Ebben a posztban országhatárokat átszelő élőlények, történetek és a populáris kultúra kapcsolatáról szeretnék írni, elsősorban az amerikai Dél gyapotültetvényeit (és a blues zenét) meghódító gyapottokmányos bogár történetéről.
In this post, I like to write about the connection between border-crossing animals, stories and popular culture, focusing on the story and folklore of the boll weevil, which conquered the cotton plantations of the American South.
Environmental history is an interdisciplinary science at heart, covering a wide range of interests from antiquities to contemporary history, from biology to gender studies. As a contemporary environmental historian I have spent the past couple of years trying to understand how the Finnish green party, the Green League, has adapted and conformed to Finnish political culture and the country’s party system.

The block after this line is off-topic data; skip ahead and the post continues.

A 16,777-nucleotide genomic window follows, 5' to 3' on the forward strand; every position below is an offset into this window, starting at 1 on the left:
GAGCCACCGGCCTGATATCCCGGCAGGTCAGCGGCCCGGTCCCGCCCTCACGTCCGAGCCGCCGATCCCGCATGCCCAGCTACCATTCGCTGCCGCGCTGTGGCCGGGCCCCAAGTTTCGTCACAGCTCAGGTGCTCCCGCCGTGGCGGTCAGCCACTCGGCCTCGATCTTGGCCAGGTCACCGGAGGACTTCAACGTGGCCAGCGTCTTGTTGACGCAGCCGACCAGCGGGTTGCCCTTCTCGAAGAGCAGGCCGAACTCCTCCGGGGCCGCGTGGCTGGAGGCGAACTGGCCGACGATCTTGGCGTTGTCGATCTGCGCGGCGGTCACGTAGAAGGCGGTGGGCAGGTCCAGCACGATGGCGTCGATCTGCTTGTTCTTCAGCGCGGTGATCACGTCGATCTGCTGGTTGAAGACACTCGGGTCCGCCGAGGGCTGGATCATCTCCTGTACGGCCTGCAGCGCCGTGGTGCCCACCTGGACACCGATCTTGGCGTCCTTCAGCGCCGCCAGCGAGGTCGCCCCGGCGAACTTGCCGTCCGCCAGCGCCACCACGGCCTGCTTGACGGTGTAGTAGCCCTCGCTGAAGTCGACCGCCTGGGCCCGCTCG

When doing ‘environmental’ research, scholars are not only studying and analysing the developments that have led to the current crises of nature and climate but—being caught in the wheel of international academia—also actively contributing to them.
Doing research on dunes is like being a grain of sand in a very wide beach; there are so many factors to consider and so many ways of looking at them.
George North could skin a muskrat blindfolded. At 56 years old, North was a white man who had spent his entire life on the Eastern Shore. He lived in Cambridge, Maryland: home of the first annual muskrat skinning contest in 1939.
My name, Renée, means ‘re-born’. It bears a distinct irony considering the power of naming, re-naming, un-naming, and misnaming which are all constituted in a process of birthing or rebirthing.
Ehrlich gesagt, hatte ich vor Beginn meines Dissertationsprojekts noch nie etwas von CEPIS gehört.